Juneteenth, Scott Kendall and La quen náay Liz Medicine Crow, and a look at the danger our election officials are put in, featuring Ben Raffensberger
There’s a story about Benjamin Franklin I’m sure you’ve heard before.
In the final days of the Constitutional Convention, Franklin was asked whether the delegates had created a monarchy or a republic.
“A Republic,” Franklin responded, “if you can keep it.”
I’ve always thought that Franklin’s response alluded to the more basic elements of our Republic: voting, debating, running for office. But recently, I’ve been considering the more existential side of his musing.
Can we keep it?
We have to try. We may not have all the answers, but I’m confident the important work happening right now at Unite America to foster a movement of advocates, elected officials, and thought leaders will make a difference in the effort. Here are three things to think about this week:
One of the most essential elements of a democracy? Free and fair elections. We trust that our votes are being counted by individuals who are accurately and dutifully reflecting the will of the people. But in the aftermath of the 2020 election, our elections and election workers are being put in serious danger.
Reuters this week dives deep into the horrifying threats of violence that have been constantly directed toward election officials nationwide. Over the last seven months, election officials, poll workers, and everyone in between have been besieged by bomb threats, racist taunts, and armed protests threatening violence not only to themselves, but to their family members as well.
If you’ve been looking for a sign that it's time to double down on protecting our democracy, this is it. Read this story, and join me in appreciating just how important the work happening in states and DC is to ensure elections are appropriately funded and that election administrators are properly supported.
Election reform isn’t a silver bullet to every problem our country is facing, but reforms recently put in place and those on the horizon are poised to make powerful and profound improvements to make our government more representative and functional. In Alaska, voters adopted Final-Four voting, a combination of nonpartisan primaries with a ranked choice voting general election. The reform itself has the power to change the political calculus of elected leaders by making them beholden to all Alaska voters — not just the few who vote in the primary.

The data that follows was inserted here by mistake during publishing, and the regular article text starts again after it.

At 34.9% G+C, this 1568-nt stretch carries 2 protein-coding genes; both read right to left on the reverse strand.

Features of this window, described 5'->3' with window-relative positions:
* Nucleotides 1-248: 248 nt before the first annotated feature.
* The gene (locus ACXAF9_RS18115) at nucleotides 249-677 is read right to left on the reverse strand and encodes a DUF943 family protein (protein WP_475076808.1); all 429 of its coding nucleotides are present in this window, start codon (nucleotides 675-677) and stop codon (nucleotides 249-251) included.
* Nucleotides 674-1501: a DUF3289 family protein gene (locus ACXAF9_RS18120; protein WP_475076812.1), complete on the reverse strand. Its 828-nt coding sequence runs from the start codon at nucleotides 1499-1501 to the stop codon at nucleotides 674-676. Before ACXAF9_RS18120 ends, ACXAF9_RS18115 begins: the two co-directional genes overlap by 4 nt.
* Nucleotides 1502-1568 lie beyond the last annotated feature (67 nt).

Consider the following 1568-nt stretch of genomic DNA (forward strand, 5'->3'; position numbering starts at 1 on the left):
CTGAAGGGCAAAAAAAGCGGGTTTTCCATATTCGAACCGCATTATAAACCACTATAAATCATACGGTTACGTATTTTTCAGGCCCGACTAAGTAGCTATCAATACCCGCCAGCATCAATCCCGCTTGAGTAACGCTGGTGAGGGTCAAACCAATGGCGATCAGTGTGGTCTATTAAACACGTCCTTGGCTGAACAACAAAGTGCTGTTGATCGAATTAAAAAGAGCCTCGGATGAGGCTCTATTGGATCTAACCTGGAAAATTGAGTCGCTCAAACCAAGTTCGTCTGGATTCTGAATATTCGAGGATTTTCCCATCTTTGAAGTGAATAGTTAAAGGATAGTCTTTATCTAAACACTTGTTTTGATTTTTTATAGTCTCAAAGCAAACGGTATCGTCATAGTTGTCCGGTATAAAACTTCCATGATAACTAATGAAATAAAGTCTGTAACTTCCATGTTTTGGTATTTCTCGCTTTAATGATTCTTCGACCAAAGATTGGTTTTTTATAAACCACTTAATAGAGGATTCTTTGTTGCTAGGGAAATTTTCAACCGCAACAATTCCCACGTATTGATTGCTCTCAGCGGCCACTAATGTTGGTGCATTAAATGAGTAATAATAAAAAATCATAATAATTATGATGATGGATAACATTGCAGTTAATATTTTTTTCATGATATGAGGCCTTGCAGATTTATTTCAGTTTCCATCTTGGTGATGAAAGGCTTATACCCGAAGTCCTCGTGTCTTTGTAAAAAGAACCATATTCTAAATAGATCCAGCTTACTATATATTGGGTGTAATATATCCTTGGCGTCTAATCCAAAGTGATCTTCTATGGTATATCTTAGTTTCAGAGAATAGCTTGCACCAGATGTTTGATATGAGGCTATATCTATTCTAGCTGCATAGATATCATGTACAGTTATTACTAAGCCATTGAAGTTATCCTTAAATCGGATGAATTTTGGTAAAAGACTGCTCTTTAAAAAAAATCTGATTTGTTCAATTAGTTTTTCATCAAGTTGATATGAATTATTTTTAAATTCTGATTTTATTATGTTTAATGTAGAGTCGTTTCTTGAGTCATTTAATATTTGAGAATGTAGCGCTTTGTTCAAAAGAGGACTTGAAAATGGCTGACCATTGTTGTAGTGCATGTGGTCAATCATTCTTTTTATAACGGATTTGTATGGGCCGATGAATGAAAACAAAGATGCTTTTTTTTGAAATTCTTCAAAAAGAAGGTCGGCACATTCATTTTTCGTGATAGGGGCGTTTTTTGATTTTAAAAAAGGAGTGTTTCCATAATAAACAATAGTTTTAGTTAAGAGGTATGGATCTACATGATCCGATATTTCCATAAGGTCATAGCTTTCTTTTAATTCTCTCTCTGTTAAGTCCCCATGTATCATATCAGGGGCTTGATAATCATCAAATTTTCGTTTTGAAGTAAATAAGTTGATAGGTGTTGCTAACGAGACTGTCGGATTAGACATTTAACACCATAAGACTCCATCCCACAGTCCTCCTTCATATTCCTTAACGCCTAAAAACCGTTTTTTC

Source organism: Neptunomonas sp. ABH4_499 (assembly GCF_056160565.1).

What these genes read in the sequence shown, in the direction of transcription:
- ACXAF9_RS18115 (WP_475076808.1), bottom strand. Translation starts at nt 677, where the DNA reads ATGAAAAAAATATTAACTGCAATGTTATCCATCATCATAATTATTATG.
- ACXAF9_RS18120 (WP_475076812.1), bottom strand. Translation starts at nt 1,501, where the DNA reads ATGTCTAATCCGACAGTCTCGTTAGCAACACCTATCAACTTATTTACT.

This week, Alaskan civic leaders Scott Kendall and La quen náay Liz Medicine Crow write about Alaska’s reform, noting that it should guide future states in their efforts to ensure that voters come first.
“Why are these changes so powerful?,” they write. “Because the current way we vote — closed party primaries and uncompetitive general elections — has done something astounding over time: It actually discourages problem-solving and cooperation.”
Finally, an important history lesson from Unite Colorado. This Saturday June 19th marks Juneteenth, a holiday traditionally celebrated by African Americans as a celebration of Black culture. The origins of Juneteenth date back to the Civil War, when Union Troops reached Galveston, Texas with the news that President Lincoln had signed Proclamation 95, freeing slaves in the Confederacy — two years after the decree had been signed.
The holiday, while celebrated in Black communities, should serve as a lesson for all Americans. Juneteenth and these words from leaders like Unite Colorado’s Terrance Carroll teach us that the fight for true freedom in this country requires continual effort to ensure the rights that protect our freedoms are upheld and accessible to all--after all what good is the right to vote if you can’t access it?Without accountability and constant engagement from citizens, democracy will falter and freedom will remain out of reach for many.
Check out their blog, and celebrate by getting involved!